• ##hotelcalifornia
    • Referencing: Hotel California by the Eagles.
    • Source
  5. This 1975 classic is fairly self-explanatory.
    • ##bohemianrhapsody
    • Referencing: Bohemian Rhapsody by Queen.
  6. The main character, a kid, in this classic music video was mocked for being “this”.
    • ##poet
    • Referencing: Another Brick in the Wall by Pink Floyd, specifically Part 1.
    • This question seemed to trip up the most people, as it was the most vague question.
  7. We reminisces about the good ole days of when those popular in music were radio stars.
    • ##buggles
    • Referencing: Video Killed the Radio Star by The Buggles.
    • This was the official answer for Level 8, however, as someone pointed out the official name of the band is “The Buggles.”
  8. Michael Jackson’s most popular song predicts this future event that is popular on the Internet as an event worth preparing for.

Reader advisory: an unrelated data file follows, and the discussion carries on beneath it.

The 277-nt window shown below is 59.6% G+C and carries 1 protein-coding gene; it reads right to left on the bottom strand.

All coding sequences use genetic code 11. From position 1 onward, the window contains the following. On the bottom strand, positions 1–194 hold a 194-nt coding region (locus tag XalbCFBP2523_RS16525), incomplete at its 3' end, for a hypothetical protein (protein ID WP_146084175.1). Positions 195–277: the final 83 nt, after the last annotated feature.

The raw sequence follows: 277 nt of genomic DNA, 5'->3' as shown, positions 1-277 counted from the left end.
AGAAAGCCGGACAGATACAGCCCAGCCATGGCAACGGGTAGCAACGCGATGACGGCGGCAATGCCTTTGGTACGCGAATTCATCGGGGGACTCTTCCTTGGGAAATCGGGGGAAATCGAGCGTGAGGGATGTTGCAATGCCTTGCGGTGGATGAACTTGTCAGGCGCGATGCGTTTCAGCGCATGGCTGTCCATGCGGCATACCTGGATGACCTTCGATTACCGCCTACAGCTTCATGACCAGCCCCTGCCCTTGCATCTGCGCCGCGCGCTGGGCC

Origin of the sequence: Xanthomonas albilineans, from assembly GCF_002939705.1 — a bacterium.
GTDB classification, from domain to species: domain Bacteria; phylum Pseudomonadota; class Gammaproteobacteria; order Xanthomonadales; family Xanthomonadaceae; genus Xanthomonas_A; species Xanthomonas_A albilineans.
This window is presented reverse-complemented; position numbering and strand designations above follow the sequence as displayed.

• ##zombieapocalypse
    • Referencing: Thriller by Michael Jackson.
    • This one was a tad tricky as the answer was not in the lyrics of the song.
  9. This 80’s song was very controversial when it came out, offending several people, including average working people. It is often censored on the radio when played.
    • ##moneyfornothing
    • Referencing: Money For Nothing by Dire Straits.
    • More about the controversy.
  10. The most popular guitar riff is from the beginning of this group’s most popular song.
    • ##deeppurple
    • Referencing: Smoke on the Water by Deep Purple.
  11. This band was the first band to have three consecutive multi-platinum albums.
    • ##styx
    • Referencing: The Grand Illusion, Pieces of Eight, Cornerstone, and Paradise Theatre. These albums have been certified Multi-Platinum by the RIAA.

The /topic in ##styx was: Congratulations! | You have answered all the music trivia correctly. | Make you to play the other quizzes and you’ll need this for later, ###best

Crypto

The list number references the level number of the listed question.

  1. Blog post of ##bhggbyhapu
    • This is a simple ROT13 cipher
    • where AtoN, BtoO, CtoP, etc.
    • python -c “print ‘bhggbyhapu’.decode(‘rot13′)”
    • The answer is: ##outtolunch
  2. pTShnJAmo3W0
    • This is base64 encoded then ROT13’ed.